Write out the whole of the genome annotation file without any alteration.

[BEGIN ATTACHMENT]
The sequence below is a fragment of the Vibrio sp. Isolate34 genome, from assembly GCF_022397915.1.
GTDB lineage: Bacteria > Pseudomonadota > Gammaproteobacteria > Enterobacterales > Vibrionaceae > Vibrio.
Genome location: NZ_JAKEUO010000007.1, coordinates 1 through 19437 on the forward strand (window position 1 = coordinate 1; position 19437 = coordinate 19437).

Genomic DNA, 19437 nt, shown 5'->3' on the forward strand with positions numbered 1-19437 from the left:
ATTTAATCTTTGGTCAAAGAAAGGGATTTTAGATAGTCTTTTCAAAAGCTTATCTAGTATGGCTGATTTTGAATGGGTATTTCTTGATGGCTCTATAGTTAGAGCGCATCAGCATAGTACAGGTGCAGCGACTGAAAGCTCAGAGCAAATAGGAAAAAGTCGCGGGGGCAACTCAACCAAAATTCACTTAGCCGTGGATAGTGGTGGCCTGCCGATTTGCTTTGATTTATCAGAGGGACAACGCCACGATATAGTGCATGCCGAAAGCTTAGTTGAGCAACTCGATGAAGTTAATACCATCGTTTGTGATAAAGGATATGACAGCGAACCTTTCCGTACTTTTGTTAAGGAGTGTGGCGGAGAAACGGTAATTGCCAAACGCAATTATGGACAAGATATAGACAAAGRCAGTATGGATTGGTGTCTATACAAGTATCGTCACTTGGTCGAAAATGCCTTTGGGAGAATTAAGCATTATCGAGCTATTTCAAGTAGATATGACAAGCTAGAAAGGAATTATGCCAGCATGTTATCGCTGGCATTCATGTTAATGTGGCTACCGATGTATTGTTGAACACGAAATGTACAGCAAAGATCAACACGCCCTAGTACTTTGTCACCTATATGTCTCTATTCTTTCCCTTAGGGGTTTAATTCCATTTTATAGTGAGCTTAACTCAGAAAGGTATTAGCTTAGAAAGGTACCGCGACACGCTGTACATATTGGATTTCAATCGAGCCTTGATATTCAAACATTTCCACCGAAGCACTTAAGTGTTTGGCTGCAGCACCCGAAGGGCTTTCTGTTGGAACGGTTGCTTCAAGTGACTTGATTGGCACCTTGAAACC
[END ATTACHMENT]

The sequence below is a fragment of the Vibrio sp. Isolate34 genome, from assembly GCF_022397915.1.
GTDB lineage: Bacteria > Pseudomonadota > Gammaproteobacteria > Enterobacterales > Vibrionaceae > Vibrio.
Genome location: NZ_JAKEUO010000007.1, coordinates 1 through 19437 on the forward strand (window position 1 = coordinate 1; position 19437 = coordinate 19437).

Genomic DNA, 19437 nt, shown 5'->3' on the forward strand with positions numbered 1-19437 from the left:
ATTTAATCTTTGGTCAAAGAAAGGGATTTTAGATAGTCTTTTCAAAAGCTTATCTAGTATGGCTGATTTTGAATGGGTATTTCTTGATGGCTCTATAGTTAGAGCGCATCAGCATAGTACAGGTGCAGCGACTGAAAGCTCAGAGCAAATAGGAAAAAGTCGCGGGGGCAACTCAACCAAAATTCACTTAGCCGTGGATAGTGGTGGCCTGCCGATTTGCTTTGATTTATCAGAGGGACAACGCCACGATATAGTGCATGCCGAAAGCTTAGTTGAGCAACTCGATGAAGTTAATACCATCGTTTGTGATAAAGGATATGACAGCGAACCTTTCCGTACTTTTGTTAAGGAGTGTGGCGGAGAAACGGTAATTGCCAAACGCAATTATGGACAAGATATAGACAAAGRCAGTATGGATTGGTGTCTATACAAGTATCGTCACTTGGTCGAAAATGCCTTTGGGAGAATTAAGCATTATCGAGCTATTTCAAGTAGATATGACAAGCTAGAAAGGAATTATGCCAGCATGTTATCGCTGGCATTCATGTTAATGTGGCTACCGATGTATTGTTGAACACGAAATGTACAGCAAAGATCAACACGCCCTAGTACTTTGTCACCTATATGTCTCTATTCTTTCCCTTAGGGGTTTAATTCCATTTTATAGTGAGCTTAACTCAGAAAGGTATTAGCTTAGAAAGGTACCGCGACACGCTGTACATATTGGATTTCAATCGAGCCTTGATATTCAAACATTTCCACCGAAGCACTTAAGTGTTTGGCTGCAGCACCCGAAGGGCTTTCTGTTGGAACGGTTGCTTCAAGTGACTTGATTGGCACCTTGAAACC